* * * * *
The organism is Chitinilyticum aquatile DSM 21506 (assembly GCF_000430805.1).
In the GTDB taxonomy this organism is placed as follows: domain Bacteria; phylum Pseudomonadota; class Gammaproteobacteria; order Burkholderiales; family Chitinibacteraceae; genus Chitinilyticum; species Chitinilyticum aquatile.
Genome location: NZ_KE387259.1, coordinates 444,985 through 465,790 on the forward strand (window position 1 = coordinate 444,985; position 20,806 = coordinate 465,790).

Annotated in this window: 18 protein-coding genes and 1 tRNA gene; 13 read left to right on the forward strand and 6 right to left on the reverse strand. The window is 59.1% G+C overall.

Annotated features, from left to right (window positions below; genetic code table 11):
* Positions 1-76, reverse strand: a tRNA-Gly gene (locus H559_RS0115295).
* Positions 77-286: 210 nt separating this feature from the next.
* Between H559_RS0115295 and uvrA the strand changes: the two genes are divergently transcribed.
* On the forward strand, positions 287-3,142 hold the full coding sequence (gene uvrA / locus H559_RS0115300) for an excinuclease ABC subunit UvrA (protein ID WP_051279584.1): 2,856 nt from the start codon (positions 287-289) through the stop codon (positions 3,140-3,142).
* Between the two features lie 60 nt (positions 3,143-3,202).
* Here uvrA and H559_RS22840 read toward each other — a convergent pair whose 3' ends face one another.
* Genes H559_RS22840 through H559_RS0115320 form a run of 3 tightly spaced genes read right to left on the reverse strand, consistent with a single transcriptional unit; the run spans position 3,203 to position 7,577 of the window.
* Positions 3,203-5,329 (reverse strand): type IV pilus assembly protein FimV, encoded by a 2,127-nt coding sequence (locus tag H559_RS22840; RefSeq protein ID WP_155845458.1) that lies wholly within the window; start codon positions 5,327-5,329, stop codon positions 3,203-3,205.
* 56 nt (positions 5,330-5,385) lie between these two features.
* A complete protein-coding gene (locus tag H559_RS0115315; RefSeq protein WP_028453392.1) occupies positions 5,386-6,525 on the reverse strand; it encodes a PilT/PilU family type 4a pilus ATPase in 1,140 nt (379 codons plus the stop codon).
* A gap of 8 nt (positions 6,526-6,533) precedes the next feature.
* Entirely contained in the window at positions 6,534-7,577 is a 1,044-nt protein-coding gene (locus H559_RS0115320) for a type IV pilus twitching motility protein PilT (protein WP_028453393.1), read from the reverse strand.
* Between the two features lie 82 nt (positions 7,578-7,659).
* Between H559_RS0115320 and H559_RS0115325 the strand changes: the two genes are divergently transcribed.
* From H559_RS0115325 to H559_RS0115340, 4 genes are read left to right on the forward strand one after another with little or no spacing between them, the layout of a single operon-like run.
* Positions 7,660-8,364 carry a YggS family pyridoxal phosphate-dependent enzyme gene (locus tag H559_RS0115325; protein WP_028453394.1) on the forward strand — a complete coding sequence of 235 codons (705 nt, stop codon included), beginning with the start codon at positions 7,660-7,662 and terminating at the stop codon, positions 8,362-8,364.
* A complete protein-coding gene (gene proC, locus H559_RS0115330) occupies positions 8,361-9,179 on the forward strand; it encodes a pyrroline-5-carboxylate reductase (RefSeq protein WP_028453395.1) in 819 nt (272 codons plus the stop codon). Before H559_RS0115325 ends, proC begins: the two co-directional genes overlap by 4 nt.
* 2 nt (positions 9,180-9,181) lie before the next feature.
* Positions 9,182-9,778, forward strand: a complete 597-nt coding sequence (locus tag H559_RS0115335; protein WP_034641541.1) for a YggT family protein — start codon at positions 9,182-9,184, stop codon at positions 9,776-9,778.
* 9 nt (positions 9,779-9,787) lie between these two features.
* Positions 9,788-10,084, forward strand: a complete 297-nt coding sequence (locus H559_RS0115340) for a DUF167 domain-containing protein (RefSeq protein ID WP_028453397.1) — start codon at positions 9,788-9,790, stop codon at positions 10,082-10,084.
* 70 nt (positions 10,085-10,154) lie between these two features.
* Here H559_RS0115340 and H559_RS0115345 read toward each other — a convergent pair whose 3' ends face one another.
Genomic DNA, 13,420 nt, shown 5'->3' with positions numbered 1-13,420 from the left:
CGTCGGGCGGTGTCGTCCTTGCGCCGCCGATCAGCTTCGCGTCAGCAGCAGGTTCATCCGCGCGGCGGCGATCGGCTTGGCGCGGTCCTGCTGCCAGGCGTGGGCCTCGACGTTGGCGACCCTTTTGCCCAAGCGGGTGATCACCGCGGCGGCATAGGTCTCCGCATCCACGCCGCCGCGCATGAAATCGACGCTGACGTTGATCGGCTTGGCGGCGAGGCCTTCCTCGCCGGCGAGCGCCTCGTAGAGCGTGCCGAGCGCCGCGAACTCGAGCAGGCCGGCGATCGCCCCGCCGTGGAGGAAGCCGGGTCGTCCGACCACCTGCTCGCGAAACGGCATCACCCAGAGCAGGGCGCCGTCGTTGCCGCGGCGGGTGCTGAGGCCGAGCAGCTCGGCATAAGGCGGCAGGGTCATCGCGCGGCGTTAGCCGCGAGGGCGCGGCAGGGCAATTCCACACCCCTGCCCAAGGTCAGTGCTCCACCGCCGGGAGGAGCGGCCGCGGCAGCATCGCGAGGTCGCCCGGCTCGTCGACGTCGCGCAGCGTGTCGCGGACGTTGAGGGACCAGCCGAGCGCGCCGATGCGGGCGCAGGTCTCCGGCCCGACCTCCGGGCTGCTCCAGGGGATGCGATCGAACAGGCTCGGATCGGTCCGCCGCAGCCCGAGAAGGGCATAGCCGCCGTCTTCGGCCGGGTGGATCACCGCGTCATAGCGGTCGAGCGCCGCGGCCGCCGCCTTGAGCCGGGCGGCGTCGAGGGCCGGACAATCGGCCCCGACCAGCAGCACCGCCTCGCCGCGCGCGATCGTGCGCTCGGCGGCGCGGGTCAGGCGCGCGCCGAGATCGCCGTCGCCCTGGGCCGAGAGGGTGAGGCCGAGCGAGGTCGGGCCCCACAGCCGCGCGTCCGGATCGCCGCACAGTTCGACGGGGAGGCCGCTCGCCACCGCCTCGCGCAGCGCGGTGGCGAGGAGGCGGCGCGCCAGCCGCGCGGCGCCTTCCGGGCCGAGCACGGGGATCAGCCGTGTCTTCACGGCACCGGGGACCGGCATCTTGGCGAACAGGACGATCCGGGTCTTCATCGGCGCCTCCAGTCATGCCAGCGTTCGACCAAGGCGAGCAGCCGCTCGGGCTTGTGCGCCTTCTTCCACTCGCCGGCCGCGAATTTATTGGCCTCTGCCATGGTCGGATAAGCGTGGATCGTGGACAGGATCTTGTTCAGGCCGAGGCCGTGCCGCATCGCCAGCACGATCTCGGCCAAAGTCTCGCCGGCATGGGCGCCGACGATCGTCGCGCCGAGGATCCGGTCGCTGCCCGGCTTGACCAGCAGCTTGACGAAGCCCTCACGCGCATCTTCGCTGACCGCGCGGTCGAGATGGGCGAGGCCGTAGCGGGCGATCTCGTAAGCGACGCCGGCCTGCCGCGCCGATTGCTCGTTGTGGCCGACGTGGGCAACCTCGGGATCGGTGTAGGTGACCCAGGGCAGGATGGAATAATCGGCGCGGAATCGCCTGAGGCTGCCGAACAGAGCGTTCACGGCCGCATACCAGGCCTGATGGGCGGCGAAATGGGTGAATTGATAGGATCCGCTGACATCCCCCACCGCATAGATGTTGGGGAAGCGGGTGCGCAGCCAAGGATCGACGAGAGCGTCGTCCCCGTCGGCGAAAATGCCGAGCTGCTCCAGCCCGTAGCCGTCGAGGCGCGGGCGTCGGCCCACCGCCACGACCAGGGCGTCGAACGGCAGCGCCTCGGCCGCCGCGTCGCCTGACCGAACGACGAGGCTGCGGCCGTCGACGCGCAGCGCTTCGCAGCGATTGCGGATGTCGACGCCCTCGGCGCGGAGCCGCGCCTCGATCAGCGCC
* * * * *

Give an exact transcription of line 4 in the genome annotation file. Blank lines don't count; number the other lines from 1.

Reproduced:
Annotated in this window: 18 protein-coding genes and 1 tRNA gene; 13 read left to right on the forward strand and 6 right to left on the reverse strand. The window is 59.1% G+C overall.